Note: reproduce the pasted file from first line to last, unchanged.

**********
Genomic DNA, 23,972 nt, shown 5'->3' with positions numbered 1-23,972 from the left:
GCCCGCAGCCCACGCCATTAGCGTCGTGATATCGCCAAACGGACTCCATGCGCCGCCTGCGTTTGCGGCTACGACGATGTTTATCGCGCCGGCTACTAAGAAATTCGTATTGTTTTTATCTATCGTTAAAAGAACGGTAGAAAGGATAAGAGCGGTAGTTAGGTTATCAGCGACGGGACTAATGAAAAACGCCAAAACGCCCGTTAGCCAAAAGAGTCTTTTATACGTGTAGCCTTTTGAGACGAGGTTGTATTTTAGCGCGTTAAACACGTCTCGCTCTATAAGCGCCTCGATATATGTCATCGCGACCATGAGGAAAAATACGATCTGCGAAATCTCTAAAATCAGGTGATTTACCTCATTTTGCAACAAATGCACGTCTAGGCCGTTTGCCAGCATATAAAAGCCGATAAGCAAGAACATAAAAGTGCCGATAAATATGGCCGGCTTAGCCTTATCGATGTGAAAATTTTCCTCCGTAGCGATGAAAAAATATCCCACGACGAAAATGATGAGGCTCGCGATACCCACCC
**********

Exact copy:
Genomic DNA, 23,972 nt, shown 5'->3' with positions numbered 1-23,972 from the left:
GCCCGCAGCCCACGCCATTAGCGTCGTGATATCGCCAAACGGACTCCATGCGCCGCCTGCGTTTGCGGCTACGACGATGTTTATCGCGCCGGCTACTAAGAAATTCGTATTGTTTTTATCTATCGTTAAAAGAACGGTAGAAAGGATAAGAGCGGTAGTTAGGTTATCAGCGACGGGACTAATGAAAAACGCCAAAACGCCCGTTAGCCAAAAGAGTCTTTTATACGTGTAGCCTTTTGAGACGAGGTTGTATTTTAGCGCGTTAAACACGTCTCGCTCTATAAGCGCCTCGATATATGTCATCGCGACCATGAGGAAAAATACGATCTGCGAAATCTCTAAAATCAGGTGATTTACCTCATTTTGCAACAAATGCACGTCTAGGCCGTTTGCCAGCATATAAAAGCCGATAAGCAAGAACATAAAAGTGCCGATAAATATGGCCGGCTTAGCCTTATCGATGTGAAAATTTTCCTCCGTAGCGATGAAAAAATATCCCACGACGAAAATGATGAGGCTCGCGATACCCACCC